[0061]FIGS. 7A through 7D are cross-sectional views schematically showing respective process steps for preparing the transferable undercoat film for a retro-reflective layer for use to fabricate a reflective liquid crystal display device according to a preferred embodiment of the present invention.

[0062]FIG. 8 is a cross-sectional view schematically illustrating an active-matrix-addressed retro-reflective LCD panel according to a preferred embodiment of the present invention.

[0063]FIGS. 9A through 9C are cross-sectional views schematically showing respective process steps for preparing another transferable undercoat film for use to fabricate a reflective liquid crystal display device according to a preferred embodiment of the present invention.

[0064]FIGS. 10A through 10D are cross-sectional views schematically showing respective process steps for forming an undercoat film for a retro-reflective layer for use to fabricate a reflective liquid crystal display device according to a preferred embodiment of the present invention.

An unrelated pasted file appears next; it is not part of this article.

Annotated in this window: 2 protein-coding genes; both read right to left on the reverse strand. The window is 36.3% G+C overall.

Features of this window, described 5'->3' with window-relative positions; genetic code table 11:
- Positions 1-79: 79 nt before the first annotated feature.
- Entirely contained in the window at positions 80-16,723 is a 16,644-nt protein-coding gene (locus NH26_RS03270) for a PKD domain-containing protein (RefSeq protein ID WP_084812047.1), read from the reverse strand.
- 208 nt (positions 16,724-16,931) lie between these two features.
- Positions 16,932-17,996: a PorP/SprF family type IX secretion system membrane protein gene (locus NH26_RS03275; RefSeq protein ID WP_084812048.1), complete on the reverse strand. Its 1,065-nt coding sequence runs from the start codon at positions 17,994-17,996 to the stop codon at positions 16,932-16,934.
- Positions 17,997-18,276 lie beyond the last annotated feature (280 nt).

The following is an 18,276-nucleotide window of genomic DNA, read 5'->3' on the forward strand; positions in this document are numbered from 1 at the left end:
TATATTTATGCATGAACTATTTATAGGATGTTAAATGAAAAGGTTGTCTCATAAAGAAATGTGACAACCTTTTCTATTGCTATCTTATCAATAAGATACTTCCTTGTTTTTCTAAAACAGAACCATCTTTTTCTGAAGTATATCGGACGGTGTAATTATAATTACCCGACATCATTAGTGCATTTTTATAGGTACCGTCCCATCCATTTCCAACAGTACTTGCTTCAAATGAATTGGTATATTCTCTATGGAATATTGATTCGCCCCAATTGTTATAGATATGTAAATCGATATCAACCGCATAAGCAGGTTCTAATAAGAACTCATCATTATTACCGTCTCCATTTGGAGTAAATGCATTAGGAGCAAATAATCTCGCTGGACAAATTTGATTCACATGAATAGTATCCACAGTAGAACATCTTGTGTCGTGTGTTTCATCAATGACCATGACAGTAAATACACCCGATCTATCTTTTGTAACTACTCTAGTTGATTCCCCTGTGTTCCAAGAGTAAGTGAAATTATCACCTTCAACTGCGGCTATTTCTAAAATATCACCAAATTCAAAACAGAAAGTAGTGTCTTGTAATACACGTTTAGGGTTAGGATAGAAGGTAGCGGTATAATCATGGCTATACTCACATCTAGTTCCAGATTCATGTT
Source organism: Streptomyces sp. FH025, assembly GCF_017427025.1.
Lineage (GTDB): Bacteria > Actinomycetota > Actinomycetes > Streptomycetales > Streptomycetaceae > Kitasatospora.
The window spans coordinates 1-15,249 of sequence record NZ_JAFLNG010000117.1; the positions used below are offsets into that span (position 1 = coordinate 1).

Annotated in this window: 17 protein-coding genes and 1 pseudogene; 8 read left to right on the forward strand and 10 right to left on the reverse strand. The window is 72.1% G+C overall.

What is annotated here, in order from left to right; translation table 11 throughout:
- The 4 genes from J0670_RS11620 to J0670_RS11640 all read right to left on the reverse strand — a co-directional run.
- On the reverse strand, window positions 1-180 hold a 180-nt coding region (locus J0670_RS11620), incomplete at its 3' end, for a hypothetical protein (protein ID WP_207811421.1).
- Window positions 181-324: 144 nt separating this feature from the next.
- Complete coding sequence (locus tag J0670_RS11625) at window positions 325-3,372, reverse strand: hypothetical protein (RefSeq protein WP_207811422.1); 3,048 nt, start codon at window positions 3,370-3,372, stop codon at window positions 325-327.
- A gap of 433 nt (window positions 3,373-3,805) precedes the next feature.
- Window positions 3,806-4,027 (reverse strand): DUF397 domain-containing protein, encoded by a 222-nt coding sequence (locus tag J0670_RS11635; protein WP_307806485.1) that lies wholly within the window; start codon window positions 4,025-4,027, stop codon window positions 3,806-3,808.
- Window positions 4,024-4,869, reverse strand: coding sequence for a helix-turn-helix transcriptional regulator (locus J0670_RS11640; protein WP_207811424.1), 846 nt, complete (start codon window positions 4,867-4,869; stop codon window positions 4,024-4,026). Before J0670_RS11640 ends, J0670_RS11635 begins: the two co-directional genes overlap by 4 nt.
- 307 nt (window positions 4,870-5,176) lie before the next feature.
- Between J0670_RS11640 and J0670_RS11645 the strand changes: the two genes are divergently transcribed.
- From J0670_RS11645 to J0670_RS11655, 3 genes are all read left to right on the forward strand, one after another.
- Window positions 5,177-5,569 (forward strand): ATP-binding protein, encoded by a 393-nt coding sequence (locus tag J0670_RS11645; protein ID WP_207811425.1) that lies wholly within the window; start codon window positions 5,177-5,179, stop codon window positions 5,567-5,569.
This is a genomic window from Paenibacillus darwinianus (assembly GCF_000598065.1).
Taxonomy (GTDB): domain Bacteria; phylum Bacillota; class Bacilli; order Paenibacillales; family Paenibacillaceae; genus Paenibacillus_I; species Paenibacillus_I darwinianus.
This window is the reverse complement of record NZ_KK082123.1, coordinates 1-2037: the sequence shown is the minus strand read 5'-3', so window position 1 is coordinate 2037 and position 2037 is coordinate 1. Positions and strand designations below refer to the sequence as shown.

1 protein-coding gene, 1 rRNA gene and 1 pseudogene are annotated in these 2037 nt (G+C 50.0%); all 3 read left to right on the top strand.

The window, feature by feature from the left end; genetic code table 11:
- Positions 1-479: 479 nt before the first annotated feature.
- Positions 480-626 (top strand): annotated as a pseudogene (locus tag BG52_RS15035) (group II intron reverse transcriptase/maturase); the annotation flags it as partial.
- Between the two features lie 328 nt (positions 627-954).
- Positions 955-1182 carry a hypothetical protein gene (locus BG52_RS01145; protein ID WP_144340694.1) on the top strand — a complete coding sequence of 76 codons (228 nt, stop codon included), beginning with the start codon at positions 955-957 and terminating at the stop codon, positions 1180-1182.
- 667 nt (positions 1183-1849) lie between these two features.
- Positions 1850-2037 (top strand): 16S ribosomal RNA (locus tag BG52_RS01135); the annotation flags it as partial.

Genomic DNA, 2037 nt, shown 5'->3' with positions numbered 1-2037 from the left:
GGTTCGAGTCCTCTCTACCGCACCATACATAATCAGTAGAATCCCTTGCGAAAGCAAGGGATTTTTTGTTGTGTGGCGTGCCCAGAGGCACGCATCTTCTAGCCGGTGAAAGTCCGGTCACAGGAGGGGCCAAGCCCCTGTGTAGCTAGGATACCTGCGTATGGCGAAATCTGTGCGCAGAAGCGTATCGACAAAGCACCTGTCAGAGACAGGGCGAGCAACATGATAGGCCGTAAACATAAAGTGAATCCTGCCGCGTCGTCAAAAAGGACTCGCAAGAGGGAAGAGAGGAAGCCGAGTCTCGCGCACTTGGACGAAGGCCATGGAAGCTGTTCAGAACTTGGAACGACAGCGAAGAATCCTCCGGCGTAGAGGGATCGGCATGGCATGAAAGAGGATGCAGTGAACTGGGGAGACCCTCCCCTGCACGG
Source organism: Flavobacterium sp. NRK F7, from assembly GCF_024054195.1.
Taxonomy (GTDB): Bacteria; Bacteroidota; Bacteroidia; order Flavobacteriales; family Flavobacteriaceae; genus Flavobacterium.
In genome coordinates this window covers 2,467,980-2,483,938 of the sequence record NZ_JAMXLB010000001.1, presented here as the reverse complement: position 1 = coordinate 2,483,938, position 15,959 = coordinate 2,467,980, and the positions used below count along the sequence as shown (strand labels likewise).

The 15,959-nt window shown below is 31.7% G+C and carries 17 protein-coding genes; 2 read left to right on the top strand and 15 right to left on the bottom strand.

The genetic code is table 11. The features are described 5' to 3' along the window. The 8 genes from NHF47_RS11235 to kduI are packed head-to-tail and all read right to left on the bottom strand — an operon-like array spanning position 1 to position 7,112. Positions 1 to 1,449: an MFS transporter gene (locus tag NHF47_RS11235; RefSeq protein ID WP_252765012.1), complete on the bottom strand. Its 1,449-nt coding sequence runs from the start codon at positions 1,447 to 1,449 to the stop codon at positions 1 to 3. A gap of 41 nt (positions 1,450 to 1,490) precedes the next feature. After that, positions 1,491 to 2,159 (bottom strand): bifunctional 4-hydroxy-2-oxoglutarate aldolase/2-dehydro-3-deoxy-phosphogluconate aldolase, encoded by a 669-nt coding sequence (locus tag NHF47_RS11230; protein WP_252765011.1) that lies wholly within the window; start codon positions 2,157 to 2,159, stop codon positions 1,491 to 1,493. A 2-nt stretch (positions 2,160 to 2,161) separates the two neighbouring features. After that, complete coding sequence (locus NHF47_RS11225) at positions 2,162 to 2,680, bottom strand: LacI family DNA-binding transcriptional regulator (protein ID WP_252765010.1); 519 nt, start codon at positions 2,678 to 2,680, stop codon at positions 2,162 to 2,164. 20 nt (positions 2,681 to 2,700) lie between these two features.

[0065]FIGS. 11A through 11D are cross-sectional views schematically showing a conventional method for forming a retro-reflective electrode.

[0066]FIGS. 12A and 12B are respectively a plan view and cross-sectional views, taken on the planes XIIb-XIIb and XIIb′-XIIb′ shown in FIG. 12A, showing the structure of an ideal retro-reflective layer.

[0067]FIGS. 13A and 13B each show the cross-sectional shape of a contact hole portion and surrounding portions of a retro-reflective electrode that was made by a conventional method and how the tilt angle defined by the surface of the retro-reflective electrode changes.

[0068]FIG. 14A shows the cross-sectional shape of a contact hole portion and surrounding portions of a scattering reflective electrode that was made by a conventional method and how the tilt angle defined by the surface of the scattering reflective electrode changes.

[0069]FIG. 14B shows the cross-sectional shape of a contact hole portion and surrounding portions of a transparent pixel electrode that was made by a conventional method and how the tilt angle defined by the surface of the transparent pixel electrode changes.